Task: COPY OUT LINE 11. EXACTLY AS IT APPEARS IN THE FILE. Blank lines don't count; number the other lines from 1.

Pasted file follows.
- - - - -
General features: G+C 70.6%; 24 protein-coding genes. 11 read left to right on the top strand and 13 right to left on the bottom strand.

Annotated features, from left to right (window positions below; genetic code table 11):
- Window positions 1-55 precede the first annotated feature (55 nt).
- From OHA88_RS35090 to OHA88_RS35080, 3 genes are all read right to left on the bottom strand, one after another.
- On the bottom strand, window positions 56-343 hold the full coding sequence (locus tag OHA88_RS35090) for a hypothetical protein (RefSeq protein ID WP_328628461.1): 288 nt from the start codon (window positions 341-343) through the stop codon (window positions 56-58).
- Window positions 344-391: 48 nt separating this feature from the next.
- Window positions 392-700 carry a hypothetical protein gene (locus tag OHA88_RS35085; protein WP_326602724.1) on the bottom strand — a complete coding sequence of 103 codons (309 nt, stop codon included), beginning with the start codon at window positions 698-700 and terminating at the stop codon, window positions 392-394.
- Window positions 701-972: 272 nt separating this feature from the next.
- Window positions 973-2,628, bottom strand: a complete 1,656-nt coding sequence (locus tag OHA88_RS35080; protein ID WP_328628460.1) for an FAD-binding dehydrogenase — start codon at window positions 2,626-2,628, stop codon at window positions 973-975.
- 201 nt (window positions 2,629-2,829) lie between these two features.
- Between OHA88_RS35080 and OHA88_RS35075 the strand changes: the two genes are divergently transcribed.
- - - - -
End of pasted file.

- Between OHA88_RS35080 and OHA88_RS35075 the strand changes: the two genes are divergently transcribed.